The pathogenesis of DRT involves the persistent breakdown of the inner blood retinal barrier from the loss of anchor proteins in the tight junctions of the capillary endothelial cells [22]. Vascular endothelial growth factor is a pluripotent growth factor that acts as an endothelial cell-specific mitogen and vasopermeability factor and thus plays a critical role in promoting angiogenesis and vascular leakage [23,24,25]. Therefore, IVR reduces hypervasopermeability, leading to a reduction of DRT. Although the pathogenesis of CME remains unknown, the reduction of CME seen with intravitreal bevacizumab and IVR injections suggests that CME formation is partly dependent on VEGF. The pathogenesis of SRD associated with DME occurs due to transient migration of fluid from the cystoid spaces in the retina to the subretinal space [7]. Another theory is that SRD occurs subsequent to failure of the retinal pigment epithelium (RPE) pump mechanism [26]. The breakdown of the RPE pump or disruption of the tight junctions between adjacent RPE cells results in intraretinal edema and SRD [27,28,29]. IVR may have little efficacy in the regression of diabetes-induced RPE impairment, which suggests that VEGF is not primarily responsible for SRD formation in DME.
In conclusion, the visual improvement noted in DME eyes with SRD was lower than that experienced by eyes with DRT and CME. Disruption of the photoreceptor integrity was correlated with a poorer visual outcome and appeared more frequently in the SRD group. Based on our findings, we believe that different treatment modalities should be considered for DME with SRD. More prospective studies are warranted to better understand the pathogenesis of DME.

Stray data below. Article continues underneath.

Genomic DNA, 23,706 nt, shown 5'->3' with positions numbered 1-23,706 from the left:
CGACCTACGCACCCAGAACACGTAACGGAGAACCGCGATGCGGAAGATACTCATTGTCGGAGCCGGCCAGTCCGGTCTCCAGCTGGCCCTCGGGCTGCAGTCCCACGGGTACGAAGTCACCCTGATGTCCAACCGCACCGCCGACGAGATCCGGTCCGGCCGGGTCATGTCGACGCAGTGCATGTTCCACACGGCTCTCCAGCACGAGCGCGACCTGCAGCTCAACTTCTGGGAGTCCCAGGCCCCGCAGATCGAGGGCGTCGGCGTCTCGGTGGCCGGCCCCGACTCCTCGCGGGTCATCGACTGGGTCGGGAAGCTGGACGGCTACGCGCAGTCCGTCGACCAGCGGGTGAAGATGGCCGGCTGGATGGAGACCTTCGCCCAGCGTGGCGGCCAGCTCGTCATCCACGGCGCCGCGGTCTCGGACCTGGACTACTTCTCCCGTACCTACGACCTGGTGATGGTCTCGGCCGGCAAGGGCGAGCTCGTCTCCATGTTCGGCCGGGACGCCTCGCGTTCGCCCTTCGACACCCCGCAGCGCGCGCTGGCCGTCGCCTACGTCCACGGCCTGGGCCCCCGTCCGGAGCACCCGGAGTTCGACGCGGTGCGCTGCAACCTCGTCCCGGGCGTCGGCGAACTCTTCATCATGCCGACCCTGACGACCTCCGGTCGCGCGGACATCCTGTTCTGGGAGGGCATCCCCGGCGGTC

Notes

Conflict of Interest: No potential conflict of interest relevant to this article was reported.

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Fig. 1

Diabetic macular edema (DME) classification based on spectral domain optical coherence tomography. (A) Patients with predominant serous retinal detachment DME had an associated subretinal collection of fluid under the fovea. (B) Diffuse DME patients demonstrated widespread retinal thickening with a sponge-like appearance of the macula. (C) Patients with focal cystoid DME had a mound-like appearance of the fovea due to focal collection of fluid at the fovea.

kjo-32-296-g001.jpg
Fig. 2

Central foveal thickness (CFT) changes of the groups. SRD = serous retinal detachment; DRT = diffuse retinal thickness; CME = cystoid macular edema.

kjo-32-296-g002.jpg
Fig. 3

Results of best-corrected visual acuity (BCVA) in eyes with decreased diabetic macular edema. SRD = serous retinal detachment; DRT = diffuse retinal thickness; CME = cystoid macular edema.

kjo-32-296-g003.jpg
Table 1

Demographic and clinical properties of the study groups

kjo-32-296-i001.jpg

SRD = serous retinal detachment; DRT = diffuse retinal thickness; CME = cystoid macular edema; HbA1c = glycated haemoglobin; PRP = panretinal photocoagulation; MGL = macular grid laser; IOP = intraocular pressure.

Table 2

Pre-injection and post-injection measurements of BCVA (logMAR)

kjo-32-296-i002.jpg

BCVA = best-corrected visual acuity; logMAR = logarithm of the minimum angle of resolution.

*Paired t-test; One-way ANOVA (post-hoc Tukey).

Table 3

Pre-injection and post-injection CFT measurements

kjo-32-296-i003.jpg

CFT = central foveal thickness.

*Paired t-test; One-way ANOVA (post-hoc Tukey).